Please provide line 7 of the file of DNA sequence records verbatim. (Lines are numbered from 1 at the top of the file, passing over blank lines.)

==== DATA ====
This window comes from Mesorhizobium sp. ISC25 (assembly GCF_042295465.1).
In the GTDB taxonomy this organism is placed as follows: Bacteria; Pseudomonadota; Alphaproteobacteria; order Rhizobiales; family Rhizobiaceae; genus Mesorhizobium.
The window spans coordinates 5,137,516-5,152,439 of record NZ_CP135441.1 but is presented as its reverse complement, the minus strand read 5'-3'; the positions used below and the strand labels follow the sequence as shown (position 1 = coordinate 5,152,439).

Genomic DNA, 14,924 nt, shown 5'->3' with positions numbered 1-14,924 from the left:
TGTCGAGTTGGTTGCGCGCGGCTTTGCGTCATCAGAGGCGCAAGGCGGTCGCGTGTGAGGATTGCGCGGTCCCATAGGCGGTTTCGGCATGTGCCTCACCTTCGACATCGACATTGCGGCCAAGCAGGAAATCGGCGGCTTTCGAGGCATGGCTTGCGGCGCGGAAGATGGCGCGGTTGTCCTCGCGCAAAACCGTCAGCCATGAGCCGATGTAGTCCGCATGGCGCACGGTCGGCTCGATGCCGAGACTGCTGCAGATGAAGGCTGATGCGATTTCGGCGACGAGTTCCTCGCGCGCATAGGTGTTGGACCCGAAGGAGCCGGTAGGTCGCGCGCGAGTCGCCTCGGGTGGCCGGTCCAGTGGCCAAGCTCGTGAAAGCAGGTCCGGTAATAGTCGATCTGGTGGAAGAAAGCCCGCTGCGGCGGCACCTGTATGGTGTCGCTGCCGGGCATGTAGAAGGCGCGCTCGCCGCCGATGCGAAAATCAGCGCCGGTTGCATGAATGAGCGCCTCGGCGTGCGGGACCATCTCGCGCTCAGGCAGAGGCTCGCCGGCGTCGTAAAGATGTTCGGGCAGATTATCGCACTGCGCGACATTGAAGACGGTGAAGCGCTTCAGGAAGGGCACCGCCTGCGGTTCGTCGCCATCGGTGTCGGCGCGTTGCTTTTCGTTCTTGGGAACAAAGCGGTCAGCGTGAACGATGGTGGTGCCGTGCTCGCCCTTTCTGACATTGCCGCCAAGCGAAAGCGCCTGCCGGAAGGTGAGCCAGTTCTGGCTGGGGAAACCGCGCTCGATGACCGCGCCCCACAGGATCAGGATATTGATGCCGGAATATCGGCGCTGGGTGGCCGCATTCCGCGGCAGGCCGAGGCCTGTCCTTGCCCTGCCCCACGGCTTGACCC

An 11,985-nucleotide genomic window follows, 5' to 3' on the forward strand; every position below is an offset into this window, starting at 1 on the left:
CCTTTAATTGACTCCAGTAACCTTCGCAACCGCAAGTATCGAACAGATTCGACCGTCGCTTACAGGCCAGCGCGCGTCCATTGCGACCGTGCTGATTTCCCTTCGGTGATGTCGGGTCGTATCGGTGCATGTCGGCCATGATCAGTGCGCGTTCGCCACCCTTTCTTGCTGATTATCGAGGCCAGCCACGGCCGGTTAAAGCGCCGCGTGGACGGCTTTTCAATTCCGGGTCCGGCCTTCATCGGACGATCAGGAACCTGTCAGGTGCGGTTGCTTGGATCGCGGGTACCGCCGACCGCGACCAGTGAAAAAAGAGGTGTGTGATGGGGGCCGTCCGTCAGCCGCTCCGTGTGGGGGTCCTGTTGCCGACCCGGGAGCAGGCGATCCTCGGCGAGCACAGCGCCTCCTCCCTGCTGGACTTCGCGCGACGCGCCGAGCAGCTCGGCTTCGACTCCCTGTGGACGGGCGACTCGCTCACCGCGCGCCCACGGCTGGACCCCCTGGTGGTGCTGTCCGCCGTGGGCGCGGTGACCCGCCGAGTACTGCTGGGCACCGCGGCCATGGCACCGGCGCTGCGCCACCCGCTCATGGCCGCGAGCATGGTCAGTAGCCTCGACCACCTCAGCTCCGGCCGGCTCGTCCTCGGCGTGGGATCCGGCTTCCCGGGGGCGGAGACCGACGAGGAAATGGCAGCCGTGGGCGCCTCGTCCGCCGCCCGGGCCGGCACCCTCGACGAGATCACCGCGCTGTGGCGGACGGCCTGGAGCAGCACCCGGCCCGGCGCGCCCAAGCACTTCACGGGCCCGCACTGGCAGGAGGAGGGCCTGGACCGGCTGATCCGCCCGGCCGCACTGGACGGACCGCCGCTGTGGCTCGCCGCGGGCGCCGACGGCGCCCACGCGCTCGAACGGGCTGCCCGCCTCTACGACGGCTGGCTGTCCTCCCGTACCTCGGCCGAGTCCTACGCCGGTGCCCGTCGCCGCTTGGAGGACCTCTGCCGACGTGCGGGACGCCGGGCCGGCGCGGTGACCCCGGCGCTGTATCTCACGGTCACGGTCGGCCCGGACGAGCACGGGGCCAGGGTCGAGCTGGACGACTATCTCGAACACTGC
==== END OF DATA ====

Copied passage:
CCTTTAATTGACTCCAGTAACCTTCGCAACCGCAAGTATCGAACAGATTCGACCGTCGCTTACAGGCCAGCGCGCGTCCATTGCGACCGTGCTGATTTCCCTTCGGTGATGTCGGGTCGTATCGGTGCATGTCGGCCATGATCAGTGCGCGTTCGCCACCCTTTCTTGCTGATTATCGAGGCCAGCCACGGCCGGTTAAAGCGCCGCGTGGACGGCTTTTCAATTCCGGGTCCGGCCTTCATCGGACGATCAGGAACCTGTCAGGTGCGGTTGCTTGGATCGCGGGTACCGCCGACCGCGACCAGTGAAAAAAGAGGTGTGTGATGGGGGCCGTCCGTCAGCCGCTCCGTGTGGGGGTCCTGTTGCCGACCCGGGAGCAGGCGATCCTCGGCGAGCACAGCGCCTCCTCCCTGCTGGACTTCGCGCGACGCGCCGAGCAGCTCGGCTTCGACTCCCTGTGGACGGGCGACTCGCTCACCGCGCGCCCACGGCTGGACCCCCTGGTGGTGCTGTCCGCCGTGGGCGCGGTGACCCGCCGAGTACTGCTGGGCACCGCGGCCATGGCACCGGCGCTGCGCCACCCGCTCATGGCCGCGAGCATGGTCAGTAGCCTCGACCACCTCAGCTCCGGCCGGCTCGTCCTCGGCGTGGGATCCGGCTTCCCGGGGGCGGAGACCGACGAGGAAATGGCAGCCGTGGGCGCCTCGTCCGCCGCCCGGGCCGGCACCCTCGACGAGATCACCGCGCTGTGGCGGACGGCCTGGAGCAGCACCCGGCCCGGCGCGCCCAAGCACTTCACGGGCCCGCACTGGCAGGAGGAGGGCCTGGACCGGCTGATCCGCCCGGCCGCACTGGACGGACCGCCGCTGTGGCTCGCCGCGGGCGCCGACGGCGCCCACGCGCTCGAACGGGCTGCCCGCCTCTACGACGGCTGGCTGTCCTCCCGTACCTCGGCCGAGTCCTACGCCGGTGCCCGTCGCCGCTTGGAGGACCTCTGCCGACGTGCGGGACGCCGGGCCGGCGCGGTGACCCCGGCGCTGTATCTCACGGTCACGGTCGGCCCGGACGAGCACGGGGCCAGGGTCGAGCTGGACGACTATCTCGAACACTGC